It’s been an exciting period in the Centre for the Social-Scientific Study of the Bible at St Mary’s University, Twickenham! We’ve recently published videos of some of the papers from our very successful conference on Jesus and memory, held in June 2016—well worth seeing if you couldn’t be there. They’re available from our Centre conference pages or on YouTube. And three of the core staff of the Continue reading →
Here’s the final (fourth) response to my colleague Chris Keith’s Jesus against the Scribal Elite in the fine Syndicate Symposium discussion which Chris Tilling has been moderating (see links here, here and here to previous posts about this discussion, and here to my review of the book). This time Jason Lamoreaux writes a thoughtful ‘review essay’ of issues in Keith’s book from the perspective of his lecture room in a US state university, often teaching (as he tells us) students from an evangelical or conservative background. Continue reading →
Constantine R. Campbell, Advances in the Study of Greek Grand Rapids: Zondervan, 2015. ISBN 978-0-310-51595-1. $34.99; £18.99 [paper] or £12.99 [Kindle] on amazon.co.uk This is a belter of a book! In it Con Campbell manages to review and summarise huge amounts of recent scholarship in a form which will be accessible to those with some Greek. He thereby enables such people to benefit from the real advances there have been in our understanding of Greek in the last years. He opens by laying out Continue reading →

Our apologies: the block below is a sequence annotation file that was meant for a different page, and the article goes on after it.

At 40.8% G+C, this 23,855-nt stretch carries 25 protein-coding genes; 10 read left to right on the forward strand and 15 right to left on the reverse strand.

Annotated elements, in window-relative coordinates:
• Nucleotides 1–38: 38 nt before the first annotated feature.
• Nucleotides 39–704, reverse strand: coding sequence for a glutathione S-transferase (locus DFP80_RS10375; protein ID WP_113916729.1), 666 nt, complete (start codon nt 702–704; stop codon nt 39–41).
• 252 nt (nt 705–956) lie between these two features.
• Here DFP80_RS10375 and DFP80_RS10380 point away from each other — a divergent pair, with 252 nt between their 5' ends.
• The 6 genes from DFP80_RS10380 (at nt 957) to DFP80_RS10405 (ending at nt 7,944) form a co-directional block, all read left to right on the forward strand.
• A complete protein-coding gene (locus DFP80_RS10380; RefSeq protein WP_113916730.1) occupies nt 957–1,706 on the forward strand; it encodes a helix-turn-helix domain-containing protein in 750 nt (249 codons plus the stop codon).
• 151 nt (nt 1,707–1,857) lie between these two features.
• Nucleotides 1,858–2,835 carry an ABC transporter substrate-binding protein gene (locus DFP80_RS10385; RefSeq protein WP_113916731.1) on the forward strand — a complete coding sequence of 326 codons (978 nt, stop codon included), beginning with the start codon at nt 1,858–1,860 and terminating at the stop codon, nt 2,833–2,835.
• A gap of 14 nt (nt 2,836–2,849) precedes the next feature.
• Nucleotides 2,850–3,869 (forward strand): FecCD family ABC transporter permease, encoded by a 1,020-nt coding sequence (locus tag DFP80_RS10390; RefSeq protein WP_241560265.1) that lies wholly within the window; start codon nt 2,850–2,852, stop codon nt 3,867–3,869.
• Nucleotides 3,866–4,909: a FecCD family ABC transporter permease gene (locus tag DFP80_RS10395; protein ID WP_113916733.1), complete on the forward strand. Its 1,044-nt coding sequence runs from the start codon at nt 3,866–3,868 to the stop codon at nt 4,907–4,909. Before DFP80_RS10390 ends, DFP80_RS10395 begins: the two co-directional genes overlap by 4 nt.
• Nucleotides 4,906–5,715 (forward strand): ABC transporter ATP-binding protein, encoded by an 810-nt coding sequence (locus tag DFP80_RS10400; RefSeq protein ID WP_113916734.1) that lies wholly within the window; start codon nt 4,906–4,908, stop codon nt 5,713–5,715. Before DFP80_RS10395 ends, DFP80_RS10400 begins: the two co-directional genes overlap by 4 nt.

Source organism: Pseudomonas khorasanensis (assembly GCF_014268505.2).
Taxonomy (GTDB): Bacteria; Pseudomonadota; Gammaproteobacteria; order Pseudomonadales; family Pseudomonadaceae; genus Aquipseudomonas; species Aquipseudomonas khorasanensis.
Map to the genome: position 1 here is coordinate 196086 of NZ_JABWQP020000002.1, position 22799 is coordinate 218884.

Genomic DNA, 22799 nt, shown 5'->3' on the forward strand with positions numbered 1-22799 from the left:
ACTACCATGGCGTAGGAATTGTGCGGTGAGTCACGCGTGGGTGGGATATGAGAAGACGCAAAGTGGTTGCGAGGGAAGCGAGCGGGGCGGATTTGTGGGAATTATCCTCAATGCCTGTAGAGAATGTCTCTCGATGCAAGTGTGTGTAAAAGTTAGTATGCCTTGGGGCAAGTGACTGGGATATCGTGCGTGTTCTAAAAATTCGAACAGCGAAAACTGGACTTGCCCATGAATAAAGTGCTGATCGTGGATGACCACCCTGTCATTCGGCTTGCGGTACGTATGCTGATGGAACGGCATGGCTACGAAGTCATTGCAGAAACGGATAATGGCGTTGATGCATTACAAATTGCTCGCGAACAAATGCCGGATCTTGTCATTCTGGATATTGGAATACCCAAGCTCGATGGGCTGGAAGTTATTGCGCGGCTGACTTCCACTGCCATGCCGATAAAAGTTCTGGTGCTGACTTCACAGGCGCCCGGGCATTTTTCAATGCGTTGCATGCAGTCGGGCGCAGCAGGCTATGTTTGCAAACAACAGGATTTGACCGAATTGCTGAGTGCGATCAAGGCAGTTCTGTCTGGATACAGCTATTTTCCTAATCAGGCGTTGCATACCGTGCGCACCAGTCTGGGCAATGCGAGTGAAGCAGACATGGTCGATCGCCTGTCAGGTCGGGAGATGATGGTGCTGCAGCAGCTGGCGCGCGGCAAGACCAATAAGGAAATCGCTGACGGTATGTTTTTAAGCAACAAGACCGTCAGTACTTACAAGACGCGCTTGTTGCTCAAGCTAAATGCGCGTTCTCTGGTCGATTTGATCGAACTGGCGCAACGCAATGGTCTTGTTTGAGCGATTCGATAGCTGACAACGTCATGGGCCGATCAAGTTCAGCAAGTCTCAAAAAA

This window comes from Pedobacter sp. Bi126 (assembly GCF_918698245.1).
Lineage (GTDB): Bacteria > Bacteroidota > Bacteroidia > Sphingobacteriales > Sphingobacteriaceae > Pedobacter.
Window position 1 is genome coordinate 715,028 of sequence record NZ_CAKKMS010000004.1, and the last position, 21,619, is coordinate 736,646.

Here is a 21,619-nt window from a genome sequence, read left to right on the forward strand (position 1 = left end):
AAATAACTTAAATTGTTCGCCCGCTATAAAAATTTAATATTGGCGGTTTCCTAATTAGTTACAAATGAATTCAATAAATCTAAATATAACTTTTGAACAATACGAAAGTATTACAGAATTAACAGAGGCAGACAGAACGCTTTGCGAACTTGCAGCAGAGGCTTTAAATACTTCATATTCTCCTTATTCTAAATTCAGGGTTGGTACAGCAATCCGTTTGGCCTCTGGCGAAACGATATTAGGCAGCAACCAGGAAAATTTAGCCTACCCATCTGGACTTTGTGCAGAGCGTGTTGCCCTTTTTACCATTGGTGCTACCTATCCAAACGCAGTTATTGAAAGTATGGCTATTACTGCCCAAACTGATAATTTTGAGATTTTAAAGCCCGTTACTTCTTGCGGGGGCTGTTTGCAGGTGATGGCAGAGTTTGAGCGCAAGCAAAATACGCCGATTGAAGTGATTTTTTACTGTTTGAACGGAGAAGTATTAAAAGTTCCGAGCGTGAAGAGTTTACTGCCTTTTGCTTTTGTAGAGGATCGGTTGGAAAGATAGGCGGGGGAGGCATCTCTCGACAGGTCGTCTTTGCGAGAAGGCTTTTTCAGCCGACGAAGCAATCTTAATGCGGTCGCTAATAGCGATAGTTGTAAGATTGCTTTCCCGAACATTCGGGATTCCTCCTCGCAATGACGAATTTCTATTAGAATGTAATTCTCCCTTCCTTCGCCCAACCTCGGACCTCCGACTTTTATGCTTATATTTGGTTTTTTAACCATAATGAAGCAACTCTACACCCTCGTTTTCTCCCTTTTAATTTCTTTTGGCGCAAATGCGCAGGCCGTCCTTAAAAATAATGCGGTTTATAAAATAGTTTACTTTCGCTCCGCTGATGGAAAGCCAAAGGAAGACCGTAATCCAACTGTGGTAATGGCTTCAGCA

Here’s the poster for our St Mary’s University Centre for Social-Scientific Study of the Bible conference, ‘Cities of God?’ coming on 22-23 May. You can download it as a pdf file from here. There’s a cracking line-up of confirmed speakers, and the opportunity for others to offer papers—title and abstract (and any questions) to
I commented on this stimulating and thoughtful study by Claire S. Smith some while ago on this blog, here, and sketched some of its implication. Now my review has been published by Review of Biblical Literature online, so you can read it here. There’s also a shorter, but helpful, summary-review by Andrew D. Clarke in Themelios online here.